GOP platform hurts Nevada
Anti-gambling stance could prevent expansion of industry, damage state economy
One of the reasons so many people hate politics is that well-meaning leaders often do more harm than good when they try to legislate public policy.
The Republican Party’s attempt to protect people from themselves by pledging to oppose online gambling illustrates that point, and it could ultimately result in negative consequences for Nevada’s tourism industry.
Nevada gaming professionals and government leaders worked diligently to deliver thoughtful online poker policies, draft regulations and begin issuing licenses. But the GOP platform stands in the way of triggering play on a scale that would benefit our state.
The state is counting on some form of federal online gaming legislation to be approved for nationwide online poker play. And although the state Gaming Control Board and Nevada Gaming Commission are making a good first step issuing licenses for intrastate play, Nevada simply doesn’t have the number of players needed to make online poker a game-changer.
The presumed next step would be to add players by developing compacts with other states and finding a way to share tax revenue with them. But the GOP platform is a new impediment.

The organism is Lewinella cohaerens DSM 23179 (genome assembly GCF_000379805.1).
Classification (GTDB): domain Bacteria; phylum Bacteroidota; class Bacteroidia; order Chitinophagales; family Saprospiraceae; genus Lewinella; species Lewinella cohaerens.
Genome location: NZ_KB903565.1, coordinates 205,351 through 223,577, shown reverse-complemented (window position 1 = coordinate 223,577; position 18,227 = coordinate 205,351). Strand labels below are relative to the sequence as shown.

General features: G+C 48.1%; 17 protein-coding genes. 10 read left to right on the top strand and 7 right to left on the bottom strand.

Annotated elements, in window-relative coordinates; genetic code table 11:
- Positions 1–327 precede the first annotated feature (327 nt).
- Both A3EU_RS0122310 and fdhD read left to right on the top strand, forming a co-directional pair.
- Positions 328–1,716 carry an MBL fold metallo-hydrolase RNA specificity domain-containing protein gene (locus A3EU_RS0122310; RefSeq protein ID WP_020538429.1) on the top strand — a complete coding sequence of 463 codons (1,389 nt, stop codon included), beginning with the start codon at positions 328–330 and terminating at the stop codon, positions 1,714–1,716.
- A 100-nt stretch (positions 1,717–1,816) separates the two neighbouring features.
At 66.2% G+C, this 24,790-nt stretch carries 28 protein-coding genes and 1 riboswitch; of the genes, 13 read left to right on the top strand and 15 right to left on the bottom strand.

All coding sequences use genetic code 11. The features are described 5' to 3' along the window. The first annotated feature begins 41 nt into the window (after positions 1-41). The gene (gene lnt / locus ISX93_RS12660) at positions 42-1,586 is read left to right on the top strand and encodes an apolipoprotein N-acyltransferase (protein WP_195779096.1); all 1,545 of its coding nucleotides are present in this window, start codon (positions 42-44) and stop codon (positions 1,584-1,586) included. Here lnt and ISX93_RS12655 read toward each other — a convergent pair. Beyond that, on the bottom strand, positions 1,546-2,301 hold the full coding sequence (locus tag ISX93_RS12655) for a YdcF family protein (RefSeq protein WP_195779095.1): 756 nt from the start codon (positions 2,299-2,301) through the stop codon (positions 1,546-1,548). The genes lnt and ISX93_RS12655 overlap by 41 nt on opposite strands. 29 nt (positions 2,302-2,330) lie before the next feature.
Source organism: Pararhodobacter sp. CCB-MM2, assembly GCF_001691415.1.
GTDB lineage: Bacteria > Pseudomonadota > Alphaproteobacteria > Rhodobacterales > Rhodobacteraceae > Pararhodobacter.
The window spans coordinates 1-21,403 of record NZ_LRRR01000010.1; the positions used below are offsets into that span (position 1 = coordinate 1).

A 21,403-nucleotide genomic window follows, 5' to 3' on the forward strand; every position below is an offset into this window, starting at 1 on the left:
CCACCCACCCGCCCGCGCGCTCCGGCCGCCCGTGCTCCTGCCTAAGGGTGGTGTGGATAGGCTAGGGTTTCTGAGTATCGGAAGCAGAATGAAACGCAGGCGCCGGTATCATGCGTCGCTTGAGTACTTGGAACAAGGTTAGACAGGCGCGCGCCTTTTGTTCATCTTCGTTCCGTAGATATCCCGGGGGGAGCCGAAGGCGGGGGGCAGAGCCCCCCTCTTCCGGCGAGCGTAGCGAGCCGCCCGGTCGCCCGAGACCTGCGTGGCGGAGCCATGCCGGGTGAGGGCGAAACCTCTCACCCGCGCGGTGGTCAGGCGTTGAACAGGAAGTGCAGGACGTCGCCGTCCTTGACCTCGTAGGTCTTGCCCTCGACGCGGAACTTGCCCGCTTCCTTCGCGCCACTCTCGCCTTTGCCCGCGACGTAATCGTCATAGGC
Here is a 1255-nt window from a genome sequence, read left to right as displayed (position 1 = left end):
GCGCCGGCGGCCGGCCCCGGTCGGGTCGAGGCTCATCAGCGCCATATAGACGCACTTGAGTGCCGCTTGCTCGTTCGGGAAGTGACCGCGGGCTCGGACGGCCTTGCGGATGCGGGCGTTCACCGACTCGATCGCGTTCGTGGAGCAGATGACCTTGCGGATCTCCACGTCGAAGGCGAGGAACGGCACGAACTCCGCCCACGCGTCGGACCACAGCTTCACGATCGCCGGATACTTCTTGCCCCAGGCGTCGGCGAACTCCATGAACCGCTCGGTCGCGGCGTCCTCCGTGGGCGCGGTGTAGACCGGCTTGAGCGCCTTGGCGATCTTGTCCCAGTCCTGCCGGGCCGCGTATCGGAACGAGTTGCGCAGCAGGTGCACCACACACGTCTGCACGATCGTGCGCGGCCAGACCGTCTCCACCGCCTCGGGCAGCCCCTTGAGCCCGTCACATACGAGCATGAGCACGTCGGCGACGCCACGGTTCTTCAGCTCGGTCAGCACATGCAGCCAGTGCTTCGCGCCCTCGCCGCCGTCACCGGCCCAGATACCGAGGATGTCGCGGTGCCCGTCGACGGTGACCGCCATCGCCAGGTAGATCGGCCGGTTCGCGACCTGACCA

Adopted at the Republican National Convention in Tampa, Fla., under the category of “Making the Internet family-friendly,” the platform states: “We support the prohibition of gambling over the Internet and call for reversal of the Justice Department’s decision distorting the formerly accepted meaning of the Wire Act that could open the door to Internet betting.”
It is hard to say what effect legalizing Internet poker would have on Nevada’s casino industry. Some say it would drive people out of casinos and onto their computers to play. Others say online poker represents an opportunity to increase player volume because online competition builds a bigger pool of gamblers who eventually will want to experience live play in a casino poker room.
Considering that most of the casino industry supports developing online play — and don’t forget that thousands of people already play online through offshore casino sites — it appears that most see legalizing Internet poker as a positive for the industry and state. And, since most of the top-drawer poker rooms are in Las Vegas, it stands to reason that legalizing online play would attract people here.
Gov. Brian Sandoval, a Republican, activated the Gaming Policy Committee this year to address Nevada’s online gaming strategy, and committee members thoroughly reviewed how to proceed. Sandoval has stated publicly that he doesn’t think the anti-online gaming plank in the Republican platform would hurt the state’s efforts or change its strategy.
That may be wishful thinking. The plank could sway lawmakers who have been riding the fence on the issue.
Democrats could have made political hay and maybe even won a few votes with the issue, but they chose not to address online gaming in their platform.
And while Nevada leaders have a vision for making the state the center of online gaming in the United States, the window of opportunity is closing. For all the political blather about Nevada mattering in this election and the battle cry to create new tech jobs here, you’d think the dominant political parties would have dealt us a better hand.